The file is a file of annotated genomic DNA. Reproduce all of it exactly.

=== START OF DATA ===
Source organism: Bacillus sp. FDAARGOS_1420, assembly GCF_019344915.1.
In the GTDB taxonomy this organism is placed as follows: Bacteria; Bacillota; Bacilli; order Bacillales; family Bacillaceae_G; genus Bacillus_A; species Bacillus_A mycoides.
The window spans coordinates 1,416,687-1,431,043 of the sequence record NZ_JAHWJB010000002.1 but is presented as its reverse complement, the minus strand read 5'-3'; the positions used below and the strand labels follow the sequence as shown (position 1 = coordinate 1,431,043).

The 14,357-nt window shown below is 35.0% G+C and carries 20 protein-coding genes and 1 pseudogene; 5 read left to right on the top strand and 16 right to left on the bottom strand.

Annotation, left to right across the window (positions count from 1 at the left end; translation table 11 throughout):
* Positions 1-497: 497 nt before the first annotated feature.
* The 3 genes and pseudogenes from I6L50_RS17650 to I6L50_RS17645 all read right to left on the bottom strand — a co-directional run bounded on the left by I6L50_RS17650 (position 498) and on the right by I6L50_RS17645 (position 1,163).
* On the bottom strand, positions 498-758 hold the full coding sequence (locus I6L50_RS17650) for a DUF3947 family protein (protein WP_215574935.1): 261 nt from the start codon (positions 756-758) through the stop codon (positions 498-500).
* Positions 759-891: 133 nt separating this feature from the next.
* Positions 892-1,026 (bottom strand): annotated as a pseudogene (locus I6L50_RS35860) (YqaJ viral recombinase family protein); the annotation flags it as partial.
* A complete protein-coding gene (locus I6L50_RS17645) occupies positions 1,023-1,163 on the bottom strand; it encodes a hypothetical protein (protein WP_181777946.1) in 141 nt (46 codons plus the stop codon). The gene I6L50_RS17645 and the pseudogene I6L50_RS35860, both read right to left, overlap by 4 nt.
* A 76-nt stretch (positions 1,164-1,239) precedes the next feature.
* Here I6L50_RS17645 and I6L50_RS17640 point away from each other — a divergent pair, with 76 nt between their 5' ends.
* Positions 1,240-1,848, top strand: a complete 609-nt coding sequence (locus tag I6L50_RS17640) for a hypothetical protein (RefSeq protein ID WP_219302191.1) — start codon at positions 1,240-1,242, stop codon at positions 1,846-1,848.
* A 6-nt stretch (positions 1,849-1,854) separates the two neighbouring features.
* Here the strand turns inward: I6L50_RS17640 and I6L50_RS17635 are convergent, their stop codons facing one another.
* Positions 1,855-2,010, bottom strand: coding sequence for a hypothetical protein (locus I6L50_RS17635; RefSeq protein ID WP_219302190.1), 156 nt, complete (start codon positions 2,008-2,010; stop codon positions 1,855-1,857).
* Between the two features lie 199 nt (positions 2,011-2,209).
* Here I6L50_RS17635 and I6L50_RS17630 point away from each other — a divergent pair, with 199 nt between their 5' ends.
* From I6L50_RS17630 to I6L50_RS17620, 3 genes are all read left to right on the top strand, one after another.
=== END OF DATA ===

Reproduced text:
Source organism: Bacillus sp. FDAARGOS_1420, assembly GCF_019344915.1.
In the GTDB taxonomy this organism is placed as follows: Bacteria; Bacillota; Bacilli; order Bacillales; family Bacillaceae_G; genus Bacillus_A; species Bacillus_A mycoides.
The window spans coordinates 1,416,687-1,431,043 of the sequence record NZ_JAHWJB010000002.1 but is presented as its reverse complement, the minus strand read 5'-3'; the positions used below and the strand labels follow the sequence as shown (position 1 = coordinate 1,431,043).

The 14,357-nt window shown below is 35.0% G+C and carries 20 protein-coding genes and 1 pseudogene; 5 read left to right on the top strand and 16 right to left on the bottom strand.

Annotation, left to right across the window (positions count from 1 at the left end; translation table 11 throughout):
* Positions 1-497: 497 nt before the first annotated feature.
* The 3 genes and pseudogenes from I6L50_RS17650 to I6L50_RS17645 all read right to left on the bottom strand — a co-directional run bounded on the left by I6L50_RS17650 (position 498) and on the right by I6L50_RS17645 (position 1,163).
* On the bottom strand, positions 498-758 hold the full coding sequence (locus I6L50_RS17650) for a DUF3947 family protein (protein WP_215574935.1): 261 nt from the start codon (positions 756-758) through the stop codon (positions 498-500).
* Positions 759-891: 133 nt separating this feature from the next.
* Positions 892-1,026 (bottom strand): annotated as a pseudogene (locus I6L50_RS35860) (YqaJ viral recombinase family protein); the annotation flags it as partial.
* A complete protein-coding gene (locus I6L50_RS17645) occupies positions 1,023-1,163 on the bottom strand; it encodes a hypothetical protein (protein WP_181777946.1) in 141 nt (46 codons plus the stop codon). The gene I6L50_RS17645 and the pseudogene I6L50_RS35860, both read right to left, overlap by 4 nt.
* A 76-nt stretch (positions 1,164-1,239) precedes the next feature.
* Here I6L50_RS17645 and I6L50_RS17640 point away from each other — a divergent pair, with 76 nt between their 5' ends.
* Positions 1,240-1,848, top strand: a complete 609-nt coding sequence (locus tag I6L50_RS17640) for a hypothetical protein (RefSeq protein ID WP_219302191.1) — start codon at positions 1,240-1,242, stop codon at positions 1,846-1,848.
* A 6-nt stretch (positions 1,849-1,854) separates the two neighbouring features.
* Here the strand turns inward: I6L50_RS17640 and I6L50_RS17635 are convergent, their stop codons facing one another.
* Positions 1,855-2,010, bottom strand: coding sequence for a hypothetical protein (locus I6L50_RS17635; RefSeq protein ID WP_219302190.1), 156 nt, complete (start codon positions 2,008-2,010; stop codon positions 1,855-1,857).
* Between the two features lie 199 nt (positions 2,011-2,209).
* Here I6L50_RS17635 and I6L50_RS17630 point away from each other — a divergent pair, with 199 nt between their 5' ends.
* From I6L50_RS17630 to I6L50_RS17620, 3 genes are all read left to right on the top strand, one after another.